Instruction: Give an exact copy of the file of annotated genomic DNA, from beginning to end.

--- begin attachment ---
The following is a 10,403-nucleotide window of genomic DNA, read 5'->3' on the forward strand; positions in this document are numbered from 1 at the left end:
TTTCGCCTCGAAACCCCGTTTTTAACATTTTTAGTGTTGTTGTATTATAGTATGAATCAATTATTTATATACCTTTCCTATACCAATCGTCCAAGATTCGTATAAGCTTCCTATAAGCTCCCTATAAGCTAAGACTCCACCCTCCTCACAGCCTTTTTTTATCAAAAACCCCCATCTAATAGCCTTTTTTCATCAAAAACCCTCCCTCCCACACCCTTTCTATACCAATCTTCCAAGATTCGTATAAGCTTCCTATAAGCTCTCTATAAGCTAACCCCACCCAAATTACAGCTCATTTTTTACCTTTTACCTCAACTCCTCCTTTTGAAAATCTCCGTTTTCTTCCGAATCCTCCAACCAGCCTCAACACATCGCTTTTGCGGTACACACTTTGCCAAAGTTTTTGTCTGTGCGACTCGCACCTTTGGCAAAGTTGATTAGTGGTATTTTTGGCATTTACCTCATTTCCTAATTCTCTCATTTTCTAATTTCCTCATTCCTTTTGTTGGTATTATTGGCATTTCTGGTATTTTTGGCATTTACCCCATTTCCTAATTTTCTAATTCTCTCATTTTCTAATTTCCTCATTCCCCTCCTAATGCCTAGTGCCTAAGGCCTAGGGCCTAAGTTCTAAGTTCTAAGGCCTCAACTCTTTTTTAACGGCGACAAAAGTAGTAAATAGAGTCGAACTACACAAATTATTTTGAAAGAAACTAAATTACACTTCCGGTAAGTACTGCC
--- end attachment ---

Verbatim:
The following is a 10,403-nucleotide window of genomic DNA, read 5'->3' on the forward strand; positions in this document are numbered from 1 at the left end:
TTTCGCCTCGAAACCCCGTTTTTAACATTTTTAGTGTTGTTGTATTATAGTATGAATCAATTATTTATATACCTTTCCTATACCAATCGTCCAAGATTCGTATAAGCTTCCTATAAGCTCCCTATAAGCTAAGACTCCACCCTCCTCACAGCCTTTTTTTATCAAAAACCCCCATCTAATAGCCTTTTTTCATCAAAAACCCTCCCTCCCACACCCTTTCTATACCAATCTTCCAAGATTCGTATAAGCTTCCTATAAGCTCTCTATAAGCTAACCCCACCCAAATTACAGCTCATTTTTTACCTTTTACCTCAACTCCTCCTTTTGAAAATCTCCGTTTTCTTCCGAATCCTCCAACCAGCCTCAACACATCGCTTTTGCGGTACACACTTTGCCAAAGTTTTTGTCTGTGCGACTCGCACCTTTGGCAAAGTTGATTAGTGGTATTTTTGGCATTTACCTCATTTCCTAATTCTCTCATTTTCTAATTTCCTCATTCCTTTTGTTGGTATTATTGGCATTTCTGGTATTTTTGGCATTTACCCCATTTCCTAATTTTCTAATTCTCTCATTTTCTAATTTCCTCATTCCCCTCCTAATGCCTAGTGCCTAAGGCCTAGGGCCTAAGTTCTAAGTTCTAAGGCCTCAACTCTTTTTTAACGGCGACAAAAGTAGTAAATAGAGTCGAACTACACAAATTATTTTGAAAGAAACTAAATTACACTTCCGGTAAGTACTGCC